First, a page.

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/ log / 31st May, 2011

Pimp up your dinosaur

  1. Tue, 31st May 2011
  2. 0 Comment
  3. e-Learning
  4. Rostock
  5. eLBa
  6. Conference
  7. LMS
  8. learning management system
  9. Future
<p>Street in Rostock that could be translated with “Street of Paedagonia” (or “Paedagogica”?)</p>

Street in Rostock that could be translated with “Street of Paedagonia” (or “Paedagogica”?)

... was one of the last tracks during the E-Learning Baltics in Rostock. It contained two presentations concerning the development of learning management systems (LMS). I found the title a very apt description because I had exactly this impression when I got to know to learning management systems nearly six years ago. Before I had worked with several content management systems, but using an LMS was like going back 10 years in web technology; And I think this has not changed till now. So I was quite curious about the impressions and ideas of other people, concerning the further development of LMS.

Jochen Robes gave a presentation, that you could translate with “Pimp up your dinosaur - Strategies for the application of LMS”. And though I could not follow the whole discussion afterwards, I was a little bit disappointed about the one-sided view on LMS: The presentation, as well as the later discussion, revolved mainly around one subject: If LMS are going to move away from stand-alone platforms to more open, community-based infrastructures and personal learning environments (PLE). Though I liked the interjection and idea from someone in the audience, that everybody will have his PLE and the learning management systems will just deliver the content and administrative information. In this system LMS would not appear in form of a user interface any more, but only provide the infrastructure. Everybody could choose his personal interface and this could combine the data from different platforms. In my imagination something like a ‘pimped up’ netvibes, igoogle, etc.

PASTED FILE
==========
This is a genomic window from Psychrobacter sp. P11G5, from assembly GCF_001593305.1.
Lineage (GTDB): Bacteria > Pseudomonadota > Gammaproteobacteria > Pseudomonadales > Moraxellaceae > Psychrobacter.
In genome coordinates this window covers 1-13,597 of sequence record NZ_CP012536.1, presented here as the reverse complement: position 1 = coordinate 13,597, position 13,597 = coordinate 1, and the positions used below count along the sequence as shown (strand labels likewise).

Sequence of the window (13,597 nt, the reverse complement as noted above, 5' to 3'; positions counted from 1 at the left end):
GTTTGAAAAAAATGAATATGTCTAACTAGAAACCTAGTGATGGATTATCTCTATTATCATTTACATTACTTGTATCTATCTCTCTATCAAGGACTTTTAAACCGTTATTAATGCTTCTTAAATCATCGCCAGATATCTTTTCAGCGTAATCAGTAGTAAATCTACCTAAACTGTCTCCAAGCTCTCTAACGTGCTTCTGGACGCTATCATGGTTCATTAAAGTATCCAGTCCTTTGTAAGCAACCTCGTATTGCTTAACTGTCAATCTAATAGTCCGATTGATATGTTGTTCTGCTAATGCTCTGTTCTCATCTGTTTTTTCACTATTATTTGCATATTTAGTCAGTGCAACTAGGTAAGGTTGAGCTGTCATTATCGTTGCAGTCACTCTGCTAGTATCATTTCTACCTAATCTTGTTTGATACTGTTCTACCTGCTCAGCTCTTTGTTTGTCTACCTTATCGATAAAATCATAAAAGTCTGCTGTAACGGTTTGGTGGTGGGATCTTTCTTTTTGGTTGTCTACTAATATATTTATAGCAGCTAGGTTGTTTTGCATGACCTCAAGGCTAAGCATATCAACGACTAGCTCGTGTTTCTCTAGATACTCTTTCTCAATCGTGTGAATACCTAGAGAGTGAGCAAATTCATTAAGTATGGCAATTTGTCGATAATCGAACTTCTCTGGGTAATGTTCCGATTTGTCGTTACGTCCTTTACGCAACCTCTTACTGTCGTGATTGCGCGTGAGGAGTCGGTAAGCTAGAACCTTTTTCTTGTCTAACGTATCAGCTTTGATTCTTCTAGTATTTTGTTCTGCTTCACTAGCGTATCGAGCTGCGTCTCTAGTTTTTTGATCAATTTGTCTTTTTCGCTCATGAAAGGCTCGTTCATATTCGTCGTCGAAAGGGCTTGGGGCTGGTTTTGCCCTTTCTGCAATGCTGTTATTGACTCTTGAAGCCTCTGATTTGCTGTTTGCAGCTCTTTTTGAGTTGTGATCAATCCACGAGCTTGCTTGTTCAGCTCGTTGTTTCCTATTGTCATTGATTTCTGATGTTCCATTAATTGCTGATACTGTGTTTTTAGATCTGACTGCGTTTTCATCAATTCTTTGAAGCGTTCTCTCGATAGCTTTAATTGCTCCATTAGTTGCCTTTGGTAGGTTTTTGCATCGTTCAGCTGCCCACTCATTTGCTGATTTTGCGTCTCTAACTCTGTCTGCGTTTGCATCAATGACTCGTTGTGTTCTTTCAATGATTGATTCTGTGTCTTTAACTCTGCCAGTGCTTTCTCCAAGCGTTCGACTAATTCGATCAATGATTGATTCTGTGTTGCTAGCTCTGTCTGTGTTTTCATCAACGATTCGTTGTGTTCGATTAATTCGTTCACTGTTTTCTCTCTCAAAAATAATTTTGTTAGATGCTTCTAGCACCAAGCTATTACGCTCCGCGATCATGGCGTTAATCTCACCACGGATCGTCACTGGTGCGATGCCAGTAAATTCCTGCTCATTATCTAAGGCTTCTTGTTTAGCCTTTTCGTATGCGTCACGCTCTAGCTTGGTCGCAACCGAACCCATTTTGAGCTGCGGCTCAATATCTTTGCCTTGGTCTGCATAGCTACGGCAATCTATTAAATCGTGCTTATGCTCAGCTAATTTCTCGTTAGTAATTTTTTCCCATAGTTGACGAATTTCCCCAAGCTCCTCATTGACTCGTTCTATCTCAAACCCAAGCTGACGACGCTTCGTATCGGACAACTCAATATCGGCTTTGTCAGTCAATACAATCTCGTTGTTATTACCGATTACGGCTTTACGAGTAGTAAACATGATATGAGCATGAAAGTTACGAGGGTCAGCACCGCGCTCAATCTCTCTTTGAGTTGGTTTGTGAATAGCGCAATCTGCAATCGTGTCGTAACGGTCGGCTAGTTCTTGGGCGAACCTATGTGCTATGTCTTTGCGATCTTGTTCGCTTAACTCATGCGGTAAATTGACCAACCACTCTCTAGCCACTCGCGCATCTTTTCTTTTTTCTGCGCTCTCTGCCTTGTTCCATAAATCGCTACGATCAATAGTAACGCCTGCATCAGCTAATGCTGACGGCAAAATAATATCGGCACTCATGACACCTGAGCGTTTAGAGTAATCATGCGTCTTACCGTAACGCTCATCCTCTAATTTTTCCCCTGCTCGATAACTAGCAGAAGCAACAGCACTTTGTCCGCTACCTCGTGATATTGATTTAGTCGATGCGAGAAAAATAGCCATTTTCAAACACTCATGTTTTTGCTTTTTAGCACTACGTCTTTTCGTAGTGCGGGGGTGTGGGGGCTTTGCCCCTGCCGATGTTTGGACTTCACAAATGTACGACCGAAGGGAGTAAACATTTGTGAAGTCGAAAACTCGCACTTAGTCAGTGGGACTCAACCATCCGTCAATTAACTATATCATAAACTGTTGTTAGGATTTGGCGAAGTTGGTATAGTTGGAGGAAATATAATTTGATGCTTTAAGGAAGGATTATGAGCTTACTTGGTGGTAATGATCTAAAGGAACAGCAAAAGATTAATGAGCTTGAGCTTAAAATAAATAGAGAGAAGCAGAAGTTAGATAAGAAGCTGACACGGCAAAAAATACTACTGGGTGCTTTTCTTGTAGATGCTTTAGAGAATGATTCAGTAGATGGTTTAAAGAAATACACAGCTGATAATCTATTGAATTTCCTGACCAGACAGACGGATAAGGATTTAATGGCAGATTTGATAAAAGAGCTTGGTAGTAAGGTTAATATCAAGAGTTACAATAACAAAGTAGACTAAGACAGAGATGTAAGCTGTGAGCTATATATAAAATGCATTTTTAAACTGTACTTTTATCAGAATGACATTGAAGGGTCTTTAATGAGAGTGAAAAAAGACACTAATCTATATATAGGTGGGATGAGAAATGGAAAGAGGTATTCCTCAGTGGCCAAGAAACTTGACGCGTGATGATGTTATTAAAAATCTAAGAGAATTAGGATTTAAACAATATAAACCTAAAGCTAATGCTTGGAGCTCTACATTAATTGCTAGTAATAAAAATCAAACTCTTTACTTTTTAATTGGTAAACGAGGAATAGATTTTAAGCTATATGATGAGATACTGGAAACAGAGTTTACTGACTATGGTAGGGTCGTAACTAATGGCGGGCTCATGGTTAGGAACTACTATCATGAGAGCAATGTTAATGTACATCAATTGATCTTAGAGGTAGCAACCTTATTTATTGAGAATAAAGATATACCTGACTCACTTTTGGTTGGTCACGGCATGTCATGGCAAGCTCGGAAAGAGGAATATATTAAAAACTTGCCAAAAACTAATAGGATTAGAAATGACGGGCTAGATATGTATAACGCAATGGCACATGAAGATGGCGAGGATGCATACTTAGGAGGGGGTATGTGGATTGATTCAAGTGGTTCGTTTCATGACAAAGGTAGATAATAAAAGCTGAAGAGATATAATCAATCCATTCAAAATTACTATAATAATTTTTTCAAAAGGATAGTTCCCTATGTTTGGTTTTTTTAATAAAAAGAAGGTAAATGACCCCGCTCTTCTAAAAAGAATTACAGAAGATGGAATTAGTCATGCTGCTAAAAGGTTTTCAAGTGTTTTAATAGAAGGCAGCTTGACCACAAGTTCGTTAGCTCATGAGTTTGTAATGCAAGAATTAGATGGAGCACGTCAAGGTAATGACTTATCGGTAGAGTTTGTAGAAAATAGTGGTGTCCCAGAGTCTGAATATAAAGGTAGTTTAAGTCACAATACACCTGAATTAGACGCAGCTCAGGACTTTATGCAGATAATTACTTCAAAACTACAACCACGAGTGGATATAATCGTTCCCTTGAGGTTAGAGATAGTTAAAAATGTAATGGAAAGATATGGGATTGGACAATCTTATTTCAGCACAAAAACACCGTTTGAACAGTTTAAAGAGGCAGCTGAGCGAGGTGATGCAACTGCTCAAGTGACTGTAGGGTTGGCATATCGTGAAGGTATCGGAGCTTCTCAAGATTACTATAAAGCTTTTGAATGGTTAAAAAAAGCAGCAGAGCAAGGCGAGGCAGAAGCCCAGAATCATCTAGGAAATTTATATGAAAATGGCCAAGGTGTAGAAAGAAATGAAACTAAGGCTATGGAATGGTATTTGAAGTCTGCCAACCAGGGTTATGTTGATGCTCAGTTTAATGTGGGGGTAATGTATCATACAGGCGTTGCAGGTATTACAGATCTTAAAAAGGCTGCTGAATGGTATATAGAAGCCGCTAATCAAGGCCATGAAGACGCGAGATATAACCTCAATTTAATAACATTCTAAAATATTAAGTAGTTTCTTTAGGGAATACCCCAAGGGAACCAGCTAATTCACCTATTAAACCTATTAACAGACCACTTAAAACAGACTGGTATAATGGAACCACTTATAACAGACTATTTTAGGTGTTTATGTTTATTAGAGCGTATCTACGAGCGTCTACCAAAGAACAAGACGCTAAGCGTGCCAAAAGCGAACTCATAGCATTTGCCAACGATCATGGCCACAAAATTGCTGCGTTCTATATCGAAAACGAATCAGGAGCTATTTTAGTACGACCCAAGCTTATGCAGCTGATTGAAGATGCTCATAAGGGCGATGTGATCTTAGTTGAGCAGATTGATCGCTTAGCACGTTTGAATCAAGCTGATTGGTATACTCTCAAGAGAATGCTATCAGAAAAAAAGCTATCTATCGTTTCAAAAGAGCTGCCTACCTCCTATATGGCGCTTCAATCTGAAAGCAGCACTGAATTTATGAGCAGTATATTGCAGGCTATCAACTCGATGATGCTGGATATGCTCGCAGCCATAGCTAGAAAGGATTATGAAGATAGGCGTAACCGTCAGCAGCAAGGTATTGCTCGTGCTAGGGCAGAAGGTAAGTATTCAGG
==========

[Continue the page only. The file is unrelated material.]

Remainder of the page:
As always in these discussions I was missing the other side of learning management systems (Or maybe it was discussed after I had to leave?). All efforts always seem to concentrate on the learner’s side: How to improve the learning process of the learners. I am not sure what the reason for this one-sided view is. Is the immanent goal of e-learning to get rid of most of the human tutoring? From my point of view (based on the experiences with our master course) one of the most important thing, concerning distance learning with an LMS, is the individual and intense support of the students.

But this task is still very time-consuming while a lot of time is lost with administrative and technical issues of the LMS: Downloading and sorting of student contributions/papers, correcting them with external software, uploading corrections, writing feedbacks, etc. And always: Mess around with the user rights. Although a lot of repetitive actions are involved the LMS does not support this work flow with any intelligent functions. Functions like

  • an automated plagiarism check before the documents as delivered to the tutor.
  • a work-flow and adapted user interface for different correction settings: For example the juxtaposition of student results and a sample solution, marking differences; Integrating external software like Adobe Acrobat, etc.
  • automatic suggestions of phrases that that are based on remarks in the corrected documents or previous feedbacks on the same task.
  • a database, built upon repetitive phrases and paragraphs, to click together a basic feedback text that can be extended with the individual remarks.
  • etc.

Most of these functions are already available in software like Uservoice where during the input of a question or remark matching subjects are displayed. Or wikis that give an overview of differences between similar documents.

So, why is there this lack of development for that tutor’s side of the LMS? All time that is saved can be put into the more important part of supporting the students. And in my opinion this has a far bigger impact on the learning results in distance learning than any new feature on the learner’s side.

 

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